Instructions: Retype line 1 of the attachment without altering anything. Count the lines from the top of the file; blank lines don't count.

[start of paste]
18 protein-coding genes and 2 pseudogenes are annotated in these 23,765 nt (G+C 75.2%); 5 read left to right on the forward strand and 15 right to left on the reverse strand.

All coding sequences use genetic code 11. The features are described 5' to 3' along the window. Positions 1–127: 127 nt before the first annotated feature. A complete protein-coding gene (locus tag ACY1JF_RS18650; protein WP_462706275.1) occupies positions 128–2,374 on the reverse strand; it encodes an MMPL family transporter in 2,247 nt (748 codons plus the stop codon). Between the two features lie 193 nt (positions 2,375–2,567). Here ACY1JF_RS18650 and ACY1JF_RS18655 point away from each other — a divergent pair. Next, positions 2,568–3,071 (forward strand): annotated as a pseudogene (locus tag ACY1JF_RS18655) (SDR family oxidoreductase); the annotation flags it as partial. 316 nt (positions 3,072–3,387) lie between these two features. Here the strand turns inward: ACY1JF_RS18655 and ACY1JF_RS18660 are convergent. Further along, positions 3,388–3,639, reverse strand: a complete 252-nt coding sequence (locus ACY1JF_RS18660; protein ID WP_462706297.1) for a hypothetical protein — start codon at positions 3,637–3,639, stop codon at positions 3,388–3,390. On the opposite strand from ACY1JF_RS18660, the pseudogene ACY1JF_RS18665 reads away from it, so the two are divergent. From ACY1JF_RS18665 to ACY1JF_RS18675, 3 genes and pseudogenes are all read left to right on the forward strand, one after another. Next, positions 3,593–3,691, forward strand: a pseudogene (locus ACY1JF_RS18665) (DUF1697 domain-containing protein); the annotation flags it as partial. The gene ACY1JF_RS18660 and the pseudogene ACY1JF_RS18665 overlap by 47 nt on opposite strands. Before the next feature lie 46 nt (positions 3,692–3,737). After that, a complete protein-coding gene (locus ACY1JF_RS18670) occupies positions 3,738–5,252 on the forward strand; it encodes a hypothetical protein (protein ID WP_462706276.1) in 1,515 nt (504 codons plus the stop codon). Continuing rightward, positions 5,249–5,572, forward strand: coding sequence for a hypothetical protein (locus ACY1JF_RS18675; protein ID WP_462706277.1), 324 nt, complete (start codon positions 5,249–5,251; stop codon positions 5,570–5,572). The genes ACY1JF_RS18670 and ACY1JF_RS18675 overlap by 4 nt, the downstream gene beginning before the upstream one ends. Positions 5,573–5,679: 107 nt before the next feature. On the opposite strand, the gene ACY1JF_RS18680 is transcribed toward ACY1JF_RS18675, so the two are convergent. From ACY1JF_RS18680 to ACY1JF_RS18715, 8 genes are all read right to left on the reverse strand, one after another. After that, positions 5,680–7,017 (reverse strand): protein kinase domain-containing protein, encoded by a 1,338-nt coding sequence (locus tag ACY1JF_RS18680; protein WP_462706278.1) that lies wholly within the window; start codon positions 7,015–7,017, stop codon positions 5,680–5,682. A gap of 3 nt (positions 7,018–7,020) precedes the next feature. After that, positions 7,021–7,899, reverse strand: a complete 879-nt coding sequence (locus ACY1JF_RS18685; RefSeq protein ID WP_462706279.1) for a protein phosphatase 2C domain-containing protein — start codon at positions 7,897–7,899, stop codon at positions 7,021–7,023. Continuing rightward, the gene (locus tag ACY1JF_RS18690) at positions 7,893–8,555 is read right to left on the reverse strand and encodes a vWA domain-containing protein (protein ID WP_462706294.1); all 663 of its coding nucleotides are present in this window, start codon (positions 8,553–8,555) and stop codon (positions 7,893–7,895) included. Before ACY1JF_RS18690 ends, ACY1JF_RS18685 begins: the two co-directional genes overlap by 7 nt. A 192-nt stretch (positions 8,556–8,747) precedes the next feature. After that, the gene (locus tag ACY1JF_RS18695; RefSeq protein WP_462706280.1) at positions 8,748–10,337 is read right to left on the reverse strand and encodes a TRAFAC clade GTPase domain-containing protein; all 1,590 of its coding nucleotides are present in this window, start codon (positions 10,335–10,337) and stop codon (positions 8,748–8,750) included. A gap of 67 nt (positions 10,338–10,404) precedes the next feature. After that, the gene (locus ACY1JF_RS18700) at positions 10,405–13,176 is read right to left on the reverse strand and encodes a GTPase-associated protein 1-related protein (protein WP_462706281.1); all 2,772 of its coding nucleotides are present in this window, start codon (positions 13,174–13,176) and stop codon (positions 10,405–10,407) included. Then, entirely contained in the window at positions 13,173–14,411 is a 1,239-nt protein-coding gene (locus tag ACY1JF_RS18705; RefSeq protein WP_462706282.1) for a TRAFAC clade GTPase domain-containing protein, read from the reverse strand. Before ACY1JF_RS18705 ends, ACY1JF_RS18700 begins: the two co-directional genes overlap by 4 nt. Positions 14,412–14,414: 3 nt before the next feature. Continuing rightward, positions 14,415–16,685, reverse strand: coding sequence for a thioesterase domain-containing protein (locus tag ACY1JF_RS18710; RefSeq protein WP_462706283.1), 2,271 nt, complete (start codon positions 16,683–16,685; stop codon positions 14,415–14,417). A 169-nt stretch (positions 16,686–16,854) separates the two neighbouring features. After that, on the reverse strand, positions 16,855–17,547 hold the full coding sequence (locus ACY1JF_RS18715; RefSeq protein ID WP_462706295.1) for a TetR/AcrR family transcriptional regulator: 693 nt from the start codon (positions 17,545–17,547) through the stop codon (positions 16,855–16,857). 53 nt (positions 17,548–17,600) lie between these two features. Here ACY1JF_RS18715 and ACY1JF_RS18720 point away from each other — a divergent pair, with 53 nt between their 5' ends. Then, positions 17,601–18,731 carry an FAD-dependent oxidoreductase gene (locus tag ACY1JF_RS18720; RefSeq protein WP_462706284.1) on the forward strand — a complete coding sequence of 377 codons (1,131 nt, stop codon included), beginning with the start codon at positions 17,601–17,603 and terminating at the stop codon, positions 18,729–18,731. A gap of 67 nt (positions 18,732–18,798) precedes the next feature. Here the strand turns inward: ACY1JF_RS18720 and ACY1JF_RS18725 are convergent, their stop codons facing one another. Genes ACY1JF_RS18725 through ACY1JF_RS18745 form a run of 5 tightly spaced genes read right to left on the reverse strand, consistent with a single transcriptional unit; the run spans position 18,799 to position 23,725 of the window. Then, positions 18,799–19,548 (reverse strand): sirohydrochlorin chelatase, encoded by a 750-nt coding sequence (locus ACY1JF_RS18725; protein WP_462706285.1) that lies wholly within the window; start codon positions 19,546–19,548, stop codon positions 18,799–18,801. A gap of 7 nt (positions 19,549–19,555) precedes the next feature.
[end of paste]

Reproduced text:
18 protein-coding genes and 2 pseudogenes are annotated in these 23,765 nt (G+C 75.2%); 5 read left to right on the forward strand and 15 right to left on the reverse strand.